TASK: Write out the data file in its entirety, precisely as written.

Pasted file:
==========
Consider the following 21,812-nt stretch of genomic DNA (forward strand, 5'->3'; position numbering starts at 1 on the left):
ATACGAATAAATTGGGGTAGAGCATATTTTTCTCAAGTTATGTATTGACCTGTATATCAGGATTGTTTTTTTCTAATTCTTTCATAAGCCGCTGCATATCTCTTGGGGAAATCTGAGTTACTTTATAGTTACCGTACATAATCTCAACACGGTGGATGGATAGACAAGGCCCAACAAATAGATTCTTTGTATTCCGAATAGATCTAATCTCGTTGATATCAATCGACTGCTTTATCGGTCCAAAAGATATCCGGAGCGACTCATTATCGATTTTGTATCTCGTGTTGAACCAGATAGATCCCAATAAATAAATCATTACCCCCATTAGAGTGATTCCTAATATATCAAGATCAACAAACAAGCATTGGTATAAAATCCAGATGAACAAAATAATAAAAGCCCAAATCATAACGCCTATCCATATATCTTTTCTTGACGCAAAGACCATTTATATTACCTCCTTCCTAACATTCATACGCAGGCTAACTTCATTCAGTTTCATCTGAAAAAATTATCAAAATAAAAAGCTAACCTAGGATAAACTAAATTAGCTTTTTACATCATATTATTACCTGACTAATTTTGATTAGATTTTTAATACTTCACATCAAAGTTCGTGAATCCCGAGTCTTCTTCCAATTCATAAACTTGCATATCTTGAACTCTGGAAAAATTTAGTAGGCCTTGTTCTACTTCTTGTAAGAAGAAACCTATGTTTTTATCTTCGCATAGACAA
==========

Consider the following 21,812-nt stretch of genomic DNA (forward strand, 5'->3'; position numbering starts at 1 on the left):
ATACGAATAAATTGGGGTAGAGCATATTTTTCTCAAGTTATGTATTGACCTGTATATCAGGATTGTTTTTTTCTAATTCTTTCATAAGCCGCTGCATATCTCTTGGGGAAATCTGAGTTACTTTATAGTTACCGTACATAATCTCAACACGGTGGATGGATAGACAAGGCCCAACAAATAGATTCTTTGTATTCCGAATAGATCTAATCTCGTTGATATCAATCGACTGCTTTATCGGTCCAAAAGATATCCGGAGCGACTCATTATCGATTTTGTATCTCGTGTTGAACCAGATAGATCCCAATAAATAAATCATTACCCCCATTAGAGTGATTCCTAATATATCAAGATCAACAAACAAGCATTGGTATAAAATCCAGATGAACAAAATAATAAAAGCCCAAATCATAACGCCTATCCATATATCTTTTCTTGACGCAAAGACCATTTATATTACCTCCTTCCTAACATTCATACGCAGGCTAACTTCATTCAGTTTCATCTGAAAAAATTATCAAAATAAAAAGCTAACCTAGGATAAACTAAATTAGCTTTTTACATCATATTATTACCTGACTAATTTTGATTAGATTTTTAATACTTCACATCAAAGTTCGTGAATCCCGAGTCTTCTTCCAATTCATAAACTTGCATATCTTGAACTCTGGAAAAATTTAGTAGGCCTTGTTCTACTTCTTGTAAGAAGAAACCTATGTTTTTATCTTCGCATAGACAA